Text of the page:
Marlia Hardi

Marlia Hardi (also Marlia Hardy; 10 March 1927 – 18 June 1984) was an Indonesian film actress active from 1951 to 1983. Born in the Central Javan city of Magelang, she took to the stage in the 1940s before moving to Jakarta in 1949. Two years later she made her feature film debut in Untuk Sang Merah Putih. Over the next two decades she appeared in over seventy films, became recognized for her depictions of mothers, and received the Citra Award for Best Supporting Actress. Despite her productiveness, however, she sank into debt and committed suicide at the age of fifty-seven.

Marlia Hardi
Marlia Hardy, Film Varia 1.6 (May 1954), p18.jpg
Marlia Hardi, 1954
Born(1927-03-10)10 March 1927
Died18 June 1984(1984-06-18) (aged 57)
Jakarta, Indonesia
OccupationActress

BiographyEdit

Hardi was born in Magelang, Central Java, on 10 March 1927.[a][1] She was of mixed Bugis and Javanese descent, through her father and mother, respectively.[2] She received an elementary education at a Dutch-run school for indigenous Indonesians. By the 1940s she had become involved in the theatre,[1] and married Hardjo Samidi. During the Indonesian National Revolution, while her husband was held by the returning Dutch colonial forces, Hardi eked out a living on her own.[3]

In late 1949 Hardi and her husband moved to Jakarta. Two years later she made her feature film debut in a bit role in the Produksi Film Negara (PFN; State Film Corporation)'s Untuk Sang Merah Putih.[1][4] The following year she took a starring role in another PFN film, Si Pintjang, portraying an old woman; as she was only twenty-four, she was artificially aged with make-up.[5][6] That same year she appeared as the lead love interest in Selamat Berdjuang, Masku!, a Djakarta Film production.[7] Hardi completed four other films in 1951.[8]

 
Hardi portraying an old woman in Si Pintjang

Over the next decade Hardi appeared in more than a dozen films, often in mother roles, for a number of companies, including Perfini's Terimalah Laguku (1952) and Tjambuk Api (1958), Gabungan Artis Film's Pulang (1952), Bintang Surabaja's Pelarian dari Pagar Besi (1951), and Kino Drama Atelier's Gadis Olahraga (1951).[2][8][9] She also started a short-lived company, Budaya Film (literally 'Culture Film'), which had a single production: Uang Palsu (1955), directed by Hasan Basry R.M.[1] By April 1955 she and Samidi, who was working as an employee of the censorship bureau, had two children: Hartati and Pradjono.[2][10]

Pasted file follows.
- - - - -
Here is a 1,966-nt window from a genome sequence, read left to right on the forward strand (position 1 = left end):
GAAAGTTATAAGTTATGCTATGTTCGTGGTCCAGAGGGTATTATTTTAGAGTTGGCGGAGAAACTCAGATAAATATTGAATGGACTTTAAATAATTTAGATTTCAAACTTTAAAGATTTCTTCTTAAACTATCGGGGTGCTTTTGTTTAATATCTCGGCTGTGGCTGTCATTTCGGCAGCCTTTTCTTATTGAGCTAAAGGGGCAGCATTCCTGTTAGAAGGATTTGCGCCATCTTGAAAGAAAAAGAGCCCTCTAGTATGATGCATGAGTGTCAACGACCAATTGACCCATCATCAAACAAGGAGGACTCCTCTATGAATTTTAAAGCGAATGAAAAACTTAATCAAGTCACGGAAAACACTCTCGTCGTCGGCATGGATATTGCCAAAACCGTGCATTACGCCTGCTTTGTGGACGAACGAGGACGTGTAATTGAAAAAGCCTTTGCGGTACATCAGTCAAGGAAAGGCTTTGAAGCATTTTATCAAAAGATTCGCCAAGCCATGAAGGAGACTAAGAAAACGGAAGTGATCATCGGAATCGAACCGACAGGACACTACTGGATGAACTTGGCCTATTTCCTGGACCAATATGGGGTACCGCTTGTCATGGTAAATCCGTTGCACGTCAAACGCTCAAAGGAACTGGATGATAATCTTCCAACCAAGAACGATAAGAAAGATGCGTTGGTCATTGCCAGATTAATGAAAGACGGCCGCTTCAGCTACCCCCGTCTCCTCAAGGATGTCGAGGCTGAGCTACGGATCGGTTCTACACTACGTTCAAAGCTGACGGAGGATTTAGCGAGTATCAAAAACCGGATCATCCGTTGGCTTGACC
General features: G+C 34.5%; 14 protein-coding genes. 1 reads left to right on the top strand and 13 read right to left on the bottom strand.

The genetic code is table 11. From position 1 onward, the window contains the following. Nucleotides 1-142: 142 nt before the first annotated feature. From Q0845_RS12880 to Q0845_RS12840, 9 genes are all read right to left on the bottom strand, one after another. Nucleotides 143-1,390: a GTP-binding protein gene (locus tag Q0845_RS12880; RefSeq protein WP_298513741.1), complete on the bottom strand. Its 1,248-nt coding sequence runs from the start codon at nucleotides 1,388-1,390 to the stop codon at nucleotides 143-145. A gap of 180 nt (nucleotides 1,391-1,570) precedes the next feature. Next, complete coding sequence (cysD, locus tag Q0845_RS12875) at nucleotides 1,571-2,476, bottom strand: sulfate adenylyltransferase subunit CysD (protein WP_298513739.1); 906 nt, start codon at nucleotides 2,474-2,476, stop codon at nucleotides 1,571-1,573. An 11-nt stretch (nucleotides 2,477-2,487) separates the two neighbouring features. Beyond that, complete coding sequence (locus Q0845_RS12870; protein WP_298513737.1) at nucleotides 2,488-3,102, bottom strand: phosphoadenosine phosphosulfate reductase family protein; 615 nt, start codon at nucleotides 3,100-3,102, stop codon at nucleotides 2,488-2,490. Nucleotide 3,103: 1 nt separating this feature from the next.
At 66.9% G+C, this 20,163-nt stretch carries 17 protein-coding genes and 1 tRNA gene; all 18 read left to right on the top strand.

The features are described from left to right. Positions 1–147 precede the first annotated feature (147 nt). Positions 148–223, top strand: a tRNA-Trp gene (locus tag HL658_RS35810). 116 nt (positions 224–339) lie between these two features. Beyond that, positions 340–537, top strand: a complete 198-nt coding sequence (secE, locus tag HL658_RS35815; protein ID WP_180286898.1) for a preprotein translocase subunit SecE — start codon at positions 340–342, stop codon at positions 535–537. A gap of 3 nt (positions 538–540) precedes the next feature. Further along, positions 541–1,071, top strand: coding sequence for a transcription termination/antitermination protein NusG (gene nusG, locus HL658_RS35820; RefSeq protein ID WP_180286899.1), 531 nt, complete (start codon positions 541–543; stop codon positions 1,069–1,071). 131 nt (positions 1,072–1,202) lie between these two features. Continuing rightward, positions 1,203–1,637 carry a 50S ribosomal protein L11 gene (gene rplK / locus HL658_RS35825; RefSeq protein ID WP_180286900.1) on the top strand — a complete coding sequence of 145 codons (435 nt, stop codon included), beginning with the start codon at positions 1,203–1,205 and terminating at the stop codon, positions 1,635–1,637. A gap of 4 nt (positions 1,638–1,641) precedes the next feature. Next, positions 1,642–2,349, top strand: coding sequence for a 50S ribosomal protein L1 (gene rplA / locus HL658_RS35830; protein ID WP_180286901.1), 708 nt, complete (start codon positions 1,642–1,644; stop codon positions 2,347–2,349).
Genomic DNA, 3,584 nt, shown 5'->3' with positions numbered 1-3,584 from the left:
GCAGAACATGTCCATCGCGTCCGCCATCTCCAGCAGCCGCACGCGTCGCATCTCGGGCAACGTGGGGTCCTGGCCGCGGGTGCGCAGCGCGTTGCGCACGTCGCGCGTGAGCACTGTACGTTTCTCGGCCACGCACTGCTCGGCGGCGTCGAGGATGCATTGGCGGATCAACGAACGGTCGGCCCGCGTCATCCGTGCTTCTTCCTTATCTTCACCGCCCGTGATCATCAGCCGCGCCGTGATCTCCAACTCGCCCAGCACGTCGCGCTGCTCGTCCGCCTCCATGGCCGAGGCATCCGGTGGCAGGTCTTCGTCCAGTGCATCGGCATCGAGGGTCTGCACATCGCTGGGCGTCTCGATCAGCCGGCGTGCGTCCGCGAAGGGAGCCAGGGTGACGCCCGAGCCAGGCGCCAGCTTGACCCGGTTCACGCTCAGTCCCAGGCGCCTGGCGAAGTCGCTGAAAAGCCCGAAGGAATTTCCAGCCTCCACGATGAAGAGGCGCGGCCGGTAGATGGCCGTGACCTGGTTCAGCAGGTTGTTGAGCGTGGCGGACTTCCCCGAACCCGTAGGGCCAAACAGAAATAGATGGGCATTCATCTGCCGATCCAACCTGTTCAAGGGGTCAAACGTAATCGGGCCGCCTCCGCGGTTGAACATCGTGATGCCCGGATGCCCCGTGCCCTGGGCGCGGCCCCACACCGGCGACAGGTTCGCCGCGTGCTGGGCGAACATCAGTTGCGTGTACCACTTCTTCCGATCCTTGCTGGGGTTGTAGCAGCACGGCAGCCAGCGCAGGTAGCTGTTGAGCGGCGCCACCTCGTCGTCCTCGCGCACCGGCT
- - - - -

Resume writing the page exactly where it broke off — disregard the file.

In the mid-1960s, despite the film industry stagnating in Indonesia's economic and political turmoils, Hardi remained active. She appeared in five films between 1964 and 1967, winning a Citra Award for Best Supporting Actress for her role in Petir Sepandjang Malam.[1][8] During the 1970s and early 1980s she was mainly active in supporting roles – often as mother figures. She had also found success on television with the TVRI series Keluarga Marlia Hardi [id], which debuted in 1973 and continued until Hardi's death. On the show, she portrayed the wife of Awaludin, with a number of younger actors playing their children. The success of this programme led to numerous imitations.[1][11]

Despite her popular success, however, Hardi was sinking into debt. On 18 June 1984, she was found dead in her Jakarta home, having hanged herself. In her suicide note, Hardi wrote that she had been driven to kill herself by her debts;[12] she owed five million rupiah to her arisan group.[13] In one letter, to fellow actor Ratno Timoer [id], she wrote that suicide "was the best road" for her.[12] In another letter, to TVRI, she asked the company to take care of affairs related to her burial.[13] In a column, the journalist-cum-actor Rachman Arge [id] wrote that her death was all the more shocking owing to Hardi's frequent portrayal of strong, wise mothers, to whom millions of viewers could turn when they felt themselves lost in the bustle of modern life.[12] Similar sentiments were expressed in an obituary in Tempo: "now we have all become orphans".[b][13]

AwardsEdit

Hardi won a Citra Award for Best Supporting Actress at the Indonesian Film Festival for her performance as Djafar's mother in Petir Sepandjang Malam in 1967. In 1981 she was nominated for a Citra Award for Best Supporting Actress for her role as Grandmother in Busana dalam Mimpi, but lost out to Mieke Wijaya of Kembang Semusim.[8][14]